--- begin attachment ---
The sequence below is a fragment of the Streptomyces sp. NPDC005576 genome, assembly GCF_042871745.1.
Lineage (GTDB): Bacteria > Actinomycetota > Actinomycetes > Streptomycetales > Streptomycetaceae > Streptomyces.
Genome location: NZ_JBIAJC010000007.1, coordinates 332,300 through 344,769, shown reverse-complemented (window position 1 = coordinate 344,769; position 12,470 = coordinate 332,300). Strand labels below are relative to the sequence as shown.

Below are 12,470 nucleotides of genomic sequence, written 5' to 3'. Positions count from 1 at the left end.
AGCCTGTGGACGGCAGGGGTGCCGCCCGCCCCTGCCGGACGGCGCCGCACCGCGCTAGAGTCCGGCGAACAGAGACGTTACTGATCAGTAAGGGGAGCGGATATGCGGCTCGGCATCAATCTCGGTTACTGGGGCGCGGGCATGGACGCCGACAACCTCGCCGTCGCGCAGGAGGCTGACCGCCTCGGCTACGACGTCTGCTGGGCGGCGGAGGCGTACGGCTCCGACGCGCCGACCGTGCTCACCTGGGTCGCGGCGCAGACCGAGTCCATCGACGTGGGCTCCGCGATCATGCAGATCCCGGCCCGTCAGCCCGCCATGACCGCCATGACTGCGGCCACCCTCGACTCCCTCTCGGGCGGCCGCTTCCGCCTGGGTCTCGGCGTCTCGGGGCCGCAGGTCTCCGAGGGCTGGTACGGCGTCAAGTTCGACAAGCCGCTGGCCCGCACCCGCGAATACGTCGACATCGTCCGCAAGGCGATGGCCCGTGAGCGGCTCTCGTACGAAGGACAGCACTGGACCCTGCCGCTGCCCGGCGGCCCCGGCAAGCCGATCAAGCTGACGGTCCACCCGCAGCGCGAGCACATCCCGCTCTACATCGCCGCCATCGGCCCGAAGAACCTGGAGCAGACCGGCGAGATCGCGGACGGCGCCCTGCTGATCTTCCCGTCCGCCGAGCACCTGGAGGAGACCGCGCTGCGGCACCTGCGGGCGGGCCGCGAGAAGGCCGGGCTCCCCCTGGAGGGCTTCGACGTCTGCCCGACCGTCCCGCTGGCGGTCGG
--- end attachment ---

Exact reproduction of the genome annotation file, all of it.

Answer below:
The sequence below is a fragment of the Streptomyces sp. NPDC005576 genome, assembly GCF_042871745.1.
Lineage (GTDB): Bacteria > Actinomycetota > Actinomycetes > Streptomycetales > Streptomycetaceae > Streptomyces.
Genome location: NZ_JBIAJC010000007.1, coordinates 332,300 through 344,769, shown reverse-complemented (window position 1 = coordinate 344,769; position 12,470 = coordinate 332,300). Strand labels below are relative to the sequence as shown.

Below are 12,470 nucleotides of genomic sequence, written 5' to 3'. Positions count from 1 at the left end.
AGCCTGTGGACGGCAGGGGTGCCGCCCGCCCCTGCCGGACGGCGCCGCACCGCGCTAGAGTCCGGCGAACAGAGACGTTACTGATCAGTAAGGGGAGCGGATATGCGGCTCGGCATCAATCTCGGTTACTGGGGCGCGGGCATGGACGCCGACAACCTCGCCGTCGCGCAGGAGGCTGACCGCCTCGGCTACGACGTCTGCTGGGCGGCGGAGGCGTACGGCTCCGACGCGCCGACCGTGCTCACCTGGGTCGCGGCGCAGACCGAGTCCATCGACGTGGGCTCCGCGATCATGCAGATCCCGGCCCGTCAGCCCGCCATGACCGCCATGACTGCGGCCACCCTCGACTCCCTCTCGGGCGGCCGCTTCCGCCTGGGTCTCGGCGTCTCGGGGCCGCAGGTCTCCGAGGGCTGGTACGGCGTCAAGTTCGACAAGCCGCTGGCCCGCACCCGCGAATACGTCGACATCGTCCGCAAGGCGATGGCCCGTGAGCGGCTCTCGTACGAAGGACAGCACTGGACCCTGCCGCTGCCCGGCGGCCCCGGCAAGCCGATCAAGCTGACGGTCCACCCGCAGCGCGAGCACATCCCGCTCTACATCGCCGCCATCGGCCCGAAGAACCTGGAGCAGACCGGCGAGATCGCGGACGGCGCCCTGCTGATCTTCCCGTCCGCCGAGCACCTGGAGGAGACCGCGCTGCGGCACCTGCGGGCGGGCCGCGAGAAGGCCGGGCTCCCCCTGGAGGGCTTCGACGTCTGCCCGACCGTCCCGCTGGCGGTCGG